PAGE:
The concert was organized by the Society for Traditional Studies, the earliest and the largest of the numerous organizations which take an interest in these ideas and motifs that are scattered throughout the City of Toronto (population 3.3 million). As a bystander, I wish these groups would collaborate more often than they do to sponsor public occasions like this one.

The Glenn Gould Theatre seats about 340 and two-thirds of the seats were occupied by an audience of quiet-spoken, interesting-looking men and women, mainly middle-aged and professional or semi-professional in appearance. Tickets were priced at $25 apiece ($15 for students and seniors) and the two performers were Casey Sokol (percussion) and Charles Ketcham (piano).

I am placing Mr. Sokol’s name first because he is quite active in Toronto. He is an associate professor with the faculty of fine arts at York University where he has taught and performed since 1971. He is a familiar figure in Work circles, performing these piano compositions with flair, enthusiasm, and affection. In the past he has selected compositions for his programs that reflect the varieties rather than similarities that are to be found in this body of piano music. In person he strikes me as having compressed power and intelligence.

The guest pianist was Charles Ketcham, who has recorded albums of the piano music but who is principally known as a widely travelled orchestra conductor. He originally studied under Eric Leinsdorf at Tanglewood and has made guest appearances or served as associate conductor at many of Europe’s important orchestras. With other musicians and musicologists, he has edited what has been described by knowledgeable people as the “definitive edition of the complete Gurdjieff / de Hartmann Piano Music” and he has “recorded the complete works for the German recording label, Wergo Schallplatten GmbH.”

Mr. Ketcham is not to be confused with his namesake Charles B. Ketcham, the American theologian and the author of “The Ontological Ground for a New Christology.” (I wonder if they are relatives.) Our Mr. Ketcham (the pianist) makes his home-base in San Francisco. He is a welcome visitor to Toronto; he arrived during a minor snowstorm, the first of the season.

He strikes me as a man who is able to wear two hats – the beret of the performer and the top-hat of the conductor – and bring to every musical occasion a strong sense of professionalism. For no good reason, I kept thinking of Messrs. Sokol and Ketcham as the “pepper and salt” of this concert, though both sported heads of white hair. Mr. Sokol supplied percussion accompaniment during the middle portion of the program.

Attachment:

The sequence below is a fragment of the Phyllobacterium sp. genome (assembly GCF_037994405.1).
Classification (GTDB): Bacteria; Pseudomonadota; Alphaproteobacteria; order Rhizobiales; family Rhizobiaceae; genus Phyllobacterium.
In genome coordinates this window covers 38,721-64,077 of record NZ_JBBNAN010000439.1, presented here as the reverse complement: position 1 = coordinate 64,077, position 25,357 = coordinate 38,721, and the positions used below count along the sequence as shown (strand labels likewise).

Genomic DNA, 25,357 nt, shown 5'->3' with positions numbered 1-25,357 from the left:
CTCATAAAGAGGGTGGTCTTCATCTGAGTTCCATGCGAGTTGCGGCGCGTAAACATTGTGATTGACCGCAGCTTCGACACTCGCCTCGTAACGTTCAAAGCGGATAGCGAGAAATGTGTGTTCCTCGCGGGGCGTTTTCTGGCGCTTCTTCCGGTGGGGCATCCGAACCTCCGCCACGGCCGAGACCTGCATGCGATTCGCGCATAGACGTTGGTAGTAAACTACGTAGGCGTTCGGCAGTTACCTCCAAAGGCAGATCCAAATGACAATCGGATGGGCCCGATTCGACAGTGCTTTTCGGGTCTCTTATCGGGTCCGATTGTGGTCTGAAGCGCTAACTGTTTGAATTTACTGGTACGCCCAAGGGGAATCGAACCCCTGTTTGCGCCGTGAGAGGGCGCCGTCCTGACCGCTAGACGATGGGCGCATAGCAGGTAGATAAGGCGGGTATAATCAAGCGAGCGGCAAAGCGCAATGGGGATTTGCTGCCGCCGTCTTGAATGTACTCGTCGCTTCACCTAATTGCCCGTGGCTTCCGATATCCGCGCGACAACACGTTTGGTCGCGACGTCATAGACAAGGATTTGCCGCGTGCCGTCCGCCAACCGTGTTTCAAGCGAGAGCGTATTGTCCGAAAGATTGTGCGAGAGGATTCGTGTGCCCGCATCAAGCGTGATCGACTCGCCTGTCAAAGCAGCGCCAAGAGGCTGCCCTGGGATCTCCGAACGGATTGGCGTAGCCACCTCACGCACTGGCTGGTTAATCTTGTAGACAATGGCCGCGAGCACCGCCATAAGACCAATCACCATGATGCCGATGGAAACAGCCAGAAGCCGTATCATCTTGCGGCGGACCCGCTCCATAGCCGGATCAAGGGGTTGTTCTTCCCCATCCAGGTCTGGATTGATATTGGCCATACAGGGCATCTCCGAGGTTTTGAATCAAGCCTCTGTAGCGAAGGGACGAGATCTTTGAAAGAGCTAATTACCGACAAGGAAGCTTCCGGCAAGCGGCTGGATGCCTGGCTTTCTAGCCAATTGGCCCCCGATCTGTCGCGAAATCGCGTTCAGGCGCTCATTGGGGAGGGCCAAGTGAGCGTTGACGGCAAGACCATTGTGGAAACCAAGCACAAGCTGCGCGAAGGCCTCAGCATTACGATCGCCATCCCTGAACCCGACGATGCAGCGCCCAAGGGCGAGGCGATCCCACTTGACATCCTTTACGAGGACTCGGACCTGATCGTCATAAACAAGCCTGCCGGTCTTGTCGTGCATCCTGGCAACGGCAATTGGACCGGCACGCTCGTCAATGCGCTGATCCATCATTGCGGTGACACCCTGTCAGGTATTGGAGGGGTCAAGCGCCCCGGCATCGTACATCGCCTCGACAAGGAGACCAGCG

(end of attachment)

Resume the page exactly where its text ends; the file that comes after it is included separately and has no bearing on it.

The musical part of the concert went from 8:00 to 9:45 p.m. and was followed by an optional forty minutes of discussion. This took the usual, question-and-answer format. Some members of the audience left after the performances, but most remained and took seats closer to the stage. Those members who remained were in for a double treat: some good answers to reasonable questions, plus the spirited playing of two more compositions: “Mama” and a second “Sayyid Chant” (to match the opening number).

Now to the program. To whet the reader’s appetite for what we heard, here is a list (from the well-designed program that was distributed) of the twenty-one compositions that were performed:

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Sayyid Chant and Dance, No. 1.

“Rejoice, Beelzebub!”

Tibi Cantamus, No. 2

Hymn from a Great Temple, No. 1

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Ancient Greek Melody

Armenian Song, No. 1

Duduki

Hymn (Jan. 6, 1927)

Greek Melody

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The Initiation of the Priestess

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[Intermission]

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Hymn (Jan. 2, 1927)

Afghan Melody

Oriental Melody

Dance Rhythm (Nov. 29, 1925)

Armenian Song, No. 2

Untitled Melody (Jan. 1, 1926)

Dervish Dance

Moorish Dance (Dervish)

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Bayaty

Prayer and Despair

Religious Ceremony

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It would be difficult for a diligent rapporteur (like the present one) to do any more than record some of his general impressions and responses to the musicians and the music. It is beyond his remit and competence to do more than that.

Mr. Ketcham offered a most professional performance of these works on a sleek black Steinway grand piano. In the past I would overhear the strains of “On the Steppes of Central Asia” whenever I heard other talented pianists perform these compositions. Mr. Ketcham added a new dimension with his broad sense of what constitutes performance and composition. So I kept hearing the unexpected strains of the compositions of well-loved European composers of the period (mainly the 1920s): Ippolitov-Ivanov, Khachaturian, Satie, Bartok, even Saint-Saëns’s “Aquarium” (from “The Carnival of Animals”), as well as echoes of the semi-notes of Arvo Pärt, the latter a legacy of attendance at the previous evening’s Estonian concert at St. Anne’s Church.